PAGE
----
From Ellis Island to JFK: New York's Two Great Waves of Immigration

Nancy Foner

Anno: 2002
Rilegatura: Paperback / softback
Pagine: 352 p.
Testo in English
Dimensioni: 235 x 156 mm
Peso: 499 gr.
  • EAN: 9780300093216
pagabile con 18App pagabile con Carta del Docente

Articolo acquistabile con 18App e Carta del Docente

Approfitta delle promozioni attive su questo prodotto:

€ 22,58

€ 26,57

Risparmi € 3,99 (15%)

Venduto e spedito da IBS

23 punti Premium

Disponibile in 4/5 settimane

Quantità:
Descrizione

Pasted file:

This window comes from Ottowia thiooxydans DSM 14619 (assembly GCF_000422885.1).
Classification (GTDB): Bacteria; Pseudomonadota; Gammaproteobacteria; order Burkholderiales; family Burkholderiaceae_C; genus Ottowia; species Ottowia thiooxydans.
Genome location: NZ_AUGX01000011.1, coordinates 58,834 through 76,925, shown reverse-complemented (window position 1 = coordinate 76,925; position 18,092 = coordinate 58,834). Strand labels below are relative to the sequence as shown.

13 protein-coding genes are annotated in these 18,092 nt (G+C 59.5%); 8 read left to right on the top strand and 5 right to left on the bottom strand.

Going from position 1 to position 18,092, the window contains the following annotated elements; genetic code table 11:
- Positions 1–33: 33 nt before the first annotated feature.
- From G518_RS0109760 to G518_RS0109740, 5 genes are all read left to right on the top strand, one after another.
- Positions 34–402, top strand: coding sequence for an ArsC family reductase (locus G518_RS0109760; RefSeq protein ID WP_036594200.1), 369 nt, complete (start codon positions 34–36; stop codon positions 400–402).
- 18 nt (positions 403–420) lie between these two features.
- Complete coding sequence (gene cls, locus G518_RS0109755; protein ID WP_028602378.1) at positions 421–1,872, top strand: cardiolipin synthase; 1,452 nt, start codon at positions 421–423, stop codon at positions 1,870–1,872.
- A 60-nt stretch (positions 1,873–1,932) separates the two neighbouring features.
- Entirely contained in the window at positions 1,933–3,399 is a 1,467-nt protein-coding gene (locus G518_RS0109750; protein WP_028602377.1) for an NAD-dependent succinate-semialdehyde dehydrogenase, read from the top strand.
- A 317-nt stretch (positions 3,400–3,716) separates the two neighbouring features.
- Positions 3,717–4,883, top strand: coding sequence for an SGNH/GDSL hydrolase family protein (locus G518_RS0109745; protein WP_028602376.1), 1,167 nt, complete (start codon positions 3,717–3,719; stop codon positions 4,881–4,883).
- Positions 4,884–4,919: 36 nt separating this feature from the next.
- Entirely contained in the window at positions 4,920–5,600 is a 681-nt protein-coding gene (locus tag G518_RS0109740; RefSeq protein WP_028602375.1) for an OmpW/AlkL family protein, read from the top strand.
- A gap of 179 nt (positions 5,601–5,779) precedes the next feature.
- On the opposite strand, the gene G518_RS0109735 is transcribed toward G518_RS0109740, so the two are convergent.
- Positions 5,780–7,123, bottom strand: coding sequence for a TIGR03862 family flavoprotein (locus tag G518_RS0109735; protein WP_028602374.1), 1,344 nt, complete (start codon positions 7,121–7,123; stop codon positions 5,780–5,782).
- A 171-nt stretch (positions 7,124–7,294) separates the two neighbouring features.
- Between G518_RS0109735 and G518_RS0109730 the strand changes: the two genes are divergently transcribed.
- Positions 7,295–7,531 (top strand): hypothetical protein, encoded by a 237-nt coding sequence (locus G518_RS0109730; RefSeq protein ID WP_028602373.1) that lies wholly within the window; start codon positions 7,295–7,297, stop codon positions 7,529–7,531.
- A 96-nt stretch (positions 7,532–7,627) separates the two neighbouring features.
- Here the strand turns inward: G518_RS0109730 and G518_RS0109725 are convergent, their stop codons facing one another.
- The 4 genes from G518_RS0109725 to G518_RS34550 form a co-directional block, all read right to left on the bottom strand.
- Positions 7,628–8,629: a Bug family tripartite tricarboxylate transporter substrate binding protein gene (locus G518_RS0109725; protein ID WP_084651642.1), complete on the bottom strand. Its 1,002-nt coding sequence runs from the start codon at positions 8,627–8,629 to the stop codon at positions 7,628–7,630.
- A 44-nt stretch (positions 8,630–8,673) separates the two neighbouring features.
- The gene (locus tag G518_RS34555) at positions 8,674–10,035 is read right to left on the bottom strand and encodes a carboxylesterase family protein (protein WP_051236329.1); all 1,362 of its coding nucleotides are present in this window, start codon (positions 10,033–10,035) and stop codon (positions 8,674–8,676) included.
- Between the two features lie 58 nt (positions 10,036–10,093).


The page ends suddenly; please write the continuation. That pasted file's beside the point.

In the history, the very personality, of New York City, few events loom larger than the wave of immigration at the turn of the last century. Today a similar influx of new immigrants is transforming the city again. Better than one in three New Yorkers is now an immigrant. From Ellis Island to JFK is the first in-depth study that compares these two huge social changes. A key contribution of this book is Nancy Foner's reassessment of the myths that have grown up around the earlier Jewish and Italian immigration-and that deeply color how today's Asian, Latin American, and Caribbean arrivals are seen. Topic by topic, she reveals the often surprising realities of both immigrations. For example: Education: Most Jews, despite the myth, were not exceptional students at first, while many immigrant children today do remarkably well. Jobs: Immigrants of both eras came with more skills than is popularly supposed. Some today come off the plane with advanced degrees and capital to start new businesses. Neighborhoods: Ethnic enclaves are still with us but they're no longer always slums-today's new immigrants are reviving many neighborhoods and some are moving to middle-class suburbs. Gender: For married women a century ago, immigration often, surprisingly, meant less opportunity to work outside the home. Today, it's just the opposite. Race: We see Jews and Italians as whites today, but to turn-of-the-century scholars they were members of different, alien races. Immigrants today appear more racially diverse-but some (particularly Asians) may be changing the boundaries of current racial categories. Drawing on a wealth of historical and contemporary research and written in a lively and entertaining style, the book opens a new chapter in the study of immigration-and the story of the nation's gateway city.